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Thread: IMS auction of non-racing items

  1. #1
    President Member Son O Lark's Avatar
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    IMS auction of non-racing items

    http://www.gannett-cdn.com/-mm-/e039...per-KW-003.JPG Speedway to hold weirdest auction ever
    Horse-drawn firefighting pumper among museum’s non-racing memorabilia to be put on the block
    WILL HIGGINS
    WILL.HIGGINS@INDYSTAR.COM
    The people at the Indianapolis Motor Speedway Museum went into their basement, looked around at the strange stuff they’d acquired and decided they no longer wanted much of it.
    Like that Conestoga wagon, or that Jules Verne-style diving helmet, or that American Star high-wheel bicycle that was used to play bicycle polo in the 1880s. And so on Saturday, the Speedway will hold one of history’s weirder auctions.
    No race cars will be sold, nor any racing memorabilia, said Betsy Smith, director of the nonprofit foundation that runs the museum. The huge brass and cast iron bells, however, must go. The museum has 16 of them. The cigar store Indian statues must go. The museum has
    three. To auto racing enthusiasts, the Speedway museum’s basement is a mythic place, a sort of King Tut’s tomb where fantastical treasures are said to lay hidden from view. A lot of those treasures, it turns out, had nothing to do with auto racing, and it is this stuff that will be sold. Stuff like: a Decap organ, a sort of player-piano- type organ the size of a Chevrolet Suburban; a horse-drawn hansom cab; dozens of wooden carousel horses.
    “There are quite a few items that we’ve been storing that have nothing to do with our mission,” said Smith, “so what we’re doing is streamlining, simplifying.” How much money the sale might raise, Smith could not say. But the bigger question is: How did all this stuff get here? Smith said it was probably part of a vision to build an amusement park near the track, although “we’ve not found documentation on what exactly that vision was.”
    Four decades ago, IMS and the town of Speedway had a plan to make Speedway a “year-round tourist destination” by building “a theme park with transportation museum and pavilions,” according to an IndyStar story on the March 14, 1975. The story said tourists might be carted around on the monorail used in the 1964 New York World’s Fair. Tony Hulman, IMS’ longtime president and owner, had an option to buy it.
    A committee was formed, meetings were held. A name for the enterprise was arrived at: “Speedway Unlimited.” But nothing came of it.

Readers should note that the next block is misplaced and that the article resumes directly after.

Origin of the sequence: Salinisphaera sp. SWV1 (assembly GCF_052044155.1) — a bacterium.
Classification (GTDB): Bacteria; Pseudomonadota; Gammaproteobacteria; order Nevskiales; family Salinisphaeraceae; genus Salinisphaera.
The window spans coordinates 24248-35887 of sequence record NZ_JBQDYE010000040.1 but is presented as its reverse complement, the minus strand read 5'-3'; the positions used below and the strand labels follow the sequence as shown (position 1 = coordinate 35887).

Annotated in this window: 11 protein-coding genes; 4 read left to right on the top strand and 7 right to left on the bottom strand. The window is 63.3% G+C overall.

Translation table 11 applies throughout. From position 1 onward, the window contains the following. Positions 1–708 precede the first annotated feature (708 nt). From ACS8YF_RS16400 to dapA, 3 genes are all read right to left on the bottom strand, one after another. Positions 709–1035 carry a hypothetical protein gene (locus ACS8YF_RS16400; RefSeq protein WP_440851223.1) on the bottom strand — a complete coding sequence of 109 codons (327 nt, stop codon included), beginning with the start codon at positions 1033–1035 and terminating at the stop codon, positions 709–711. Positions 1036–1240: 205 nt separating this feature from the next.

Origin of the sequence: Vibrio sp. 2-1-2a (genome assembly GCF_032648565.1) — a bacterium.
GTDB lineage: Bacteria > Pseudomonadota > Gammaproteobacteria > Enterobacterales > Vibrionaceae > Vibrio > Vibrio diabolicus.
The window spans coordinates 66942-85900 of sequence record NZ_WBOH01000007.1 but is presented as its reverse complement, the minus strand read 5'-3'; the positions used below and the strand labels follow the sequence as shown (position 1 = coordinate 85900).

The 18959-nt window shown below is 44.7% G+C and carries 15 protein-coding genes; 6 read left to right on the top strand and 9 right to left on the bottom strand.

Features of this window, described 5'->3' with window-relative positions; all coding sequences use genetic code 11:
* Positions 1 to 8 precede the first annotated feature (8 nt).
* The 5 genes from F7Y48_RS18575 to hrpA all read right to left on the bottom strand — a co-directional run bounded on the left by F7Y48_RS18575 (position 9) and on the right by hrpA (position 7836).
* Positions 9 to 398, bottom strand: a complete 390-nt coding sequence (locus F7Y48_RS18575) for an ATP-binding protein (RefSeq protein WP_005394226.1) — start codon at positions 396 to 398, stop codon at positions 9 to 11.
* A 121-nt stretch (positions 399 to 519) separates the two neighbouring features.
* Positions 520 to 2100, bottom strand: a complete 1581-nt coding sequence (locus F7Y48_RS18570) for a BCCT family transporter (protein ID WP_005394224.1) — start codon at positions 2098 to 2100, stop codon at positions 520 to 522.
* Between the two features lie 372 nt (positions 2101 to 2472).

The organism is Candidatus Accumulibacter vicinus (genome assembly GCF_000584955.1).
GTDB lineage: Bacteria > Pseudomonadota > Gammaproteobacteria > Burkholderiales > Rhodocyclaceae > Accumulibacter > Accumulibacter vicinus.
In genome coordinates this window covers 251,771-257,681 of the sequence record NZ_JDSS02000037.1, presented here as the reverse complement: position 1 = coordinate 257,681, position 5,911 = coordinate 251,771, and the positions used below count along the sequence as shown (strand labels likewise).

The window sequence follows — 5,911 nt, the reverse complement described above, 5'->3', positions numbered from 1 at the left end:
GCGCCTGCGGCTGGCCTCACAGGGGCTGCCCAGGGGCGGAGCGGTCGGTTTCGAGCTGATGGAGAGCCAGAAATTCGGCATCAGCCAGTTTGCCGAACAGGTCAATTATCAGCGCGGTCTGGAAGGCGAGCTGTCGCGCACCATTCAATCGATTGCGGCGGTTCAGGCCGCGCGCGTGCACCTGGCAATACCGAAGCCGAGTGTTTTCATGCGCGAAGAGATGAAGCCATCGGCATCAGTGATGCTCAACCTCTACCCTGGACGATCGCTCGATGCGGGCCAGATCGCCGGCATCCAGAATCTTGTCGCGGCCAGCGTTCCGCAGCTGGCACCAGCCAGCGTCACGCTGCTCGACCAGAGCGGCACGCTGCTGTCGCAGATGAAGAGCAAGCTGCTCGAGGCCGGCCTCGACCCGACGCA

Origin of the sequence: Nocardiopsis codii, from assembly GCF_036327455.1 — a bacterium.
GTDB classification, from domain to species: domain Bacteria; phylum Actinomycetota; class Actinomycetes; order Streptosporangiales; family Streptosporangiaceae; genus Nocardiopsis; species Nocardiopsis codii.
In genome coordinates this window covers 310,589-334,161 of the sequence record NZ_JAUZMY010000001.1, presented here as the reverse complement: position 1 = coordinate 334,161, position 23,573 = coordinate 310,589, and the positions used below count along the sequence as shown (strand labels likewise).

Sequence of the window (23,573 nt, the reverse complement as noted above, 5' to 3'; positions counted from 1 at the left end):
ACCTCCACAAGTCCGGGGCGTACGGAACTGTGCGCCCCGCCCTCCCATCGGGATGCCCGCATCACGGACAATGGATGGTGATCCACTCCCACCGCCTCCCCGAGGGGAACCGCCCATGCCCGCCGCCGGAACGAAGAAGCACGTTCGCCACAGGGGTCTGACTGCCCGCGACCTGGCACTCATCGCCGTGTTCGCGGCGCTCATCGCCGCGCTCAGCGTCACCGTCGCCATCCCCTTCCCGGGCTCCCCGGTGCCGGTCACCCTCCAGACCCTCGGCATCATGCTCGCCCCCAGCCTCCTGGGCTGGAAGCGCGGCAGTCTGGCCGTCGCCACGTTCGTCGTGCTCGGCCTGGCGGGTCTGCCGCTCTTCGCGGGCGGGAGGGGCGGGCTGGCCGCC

It didn’t help that Hulman died in 1977.
    It isn’t clear if Hulman ever bought the monorail. It’s not in the basement, in any case. But he did buy items that would have made sense in a transportation museum, such as the prairie schooner and the high-wheel bike. The two carousels smack of a theme park, as do the two old miniature trains.
    “I don’t know if (the transportation museum) was in his mind,” said Donald Davidson, the long-time Speedway historian who knew Hulman. “I don’t know if he planned to do an amusement park or not. He might have, but also he was a collector, and this was just stuff that he liked.” The whims of a private collector may be the best explanation for the diving helmet, the cigar store Indians, a machine used to power irrigation systems in the western U.S., a giant organ made in Antwerp, Belgium, and the several pieces of antique firefighting equipment, including a horse-drawn American LaFrance pumper built in 1889.
    The Speedway loaned the LaFrance to the Indianapolis Firefighters Museum, 748 Massachuowns setts Ave., when the museum opened in 1994. With its 5-foot tall, woodenspoked wheels, its hodgepodge of valves and hoses and its giant cauldron amidship, the LaFrance looks like something Dr. Seuss would have imagined had Dr. Seuss been into steampunk.
    The Speedway retrieved the LaFrance on Tuesday and will sell it Saturday. It was the firefighters’ museum’s most talked-about item, said museum director Brian Killilea. When the museum posted on Facebook that it was losing its prize, several people posted comments critical of the Speedway’s decision. But Killilea said he was grateful to have been able to display the historic pumper for 23 years. “It was a pleasure to have it,” he said The money from Saturday’s sale will go to the Speedway museum, for which there are big plans. Built in 1976, the museum has 30,000 square feet, enough room to display about 60 cars. In January, a design firm was hired to develop a plan for a major expansion, possibly a $100million expansion, Smith said.
    Filling the space will not be a problem even after Saturday’s purge. The Speedway’s basement is far from empty.
    There are some 300 cars down there.
    ✭ Contact IndyStar reporter Will Higgins at (317) 444-6043. Follow him on Twitter @WillRHiggins.
    Last edited by Son O Lark; 03-09-2017 at 12:36 PM.

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    President Member t walgamuth's Avatar
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    Cool! Thanks for sharing!
    Diesel loving, autocrossing, Coupe express loving, Grandpa Architect.

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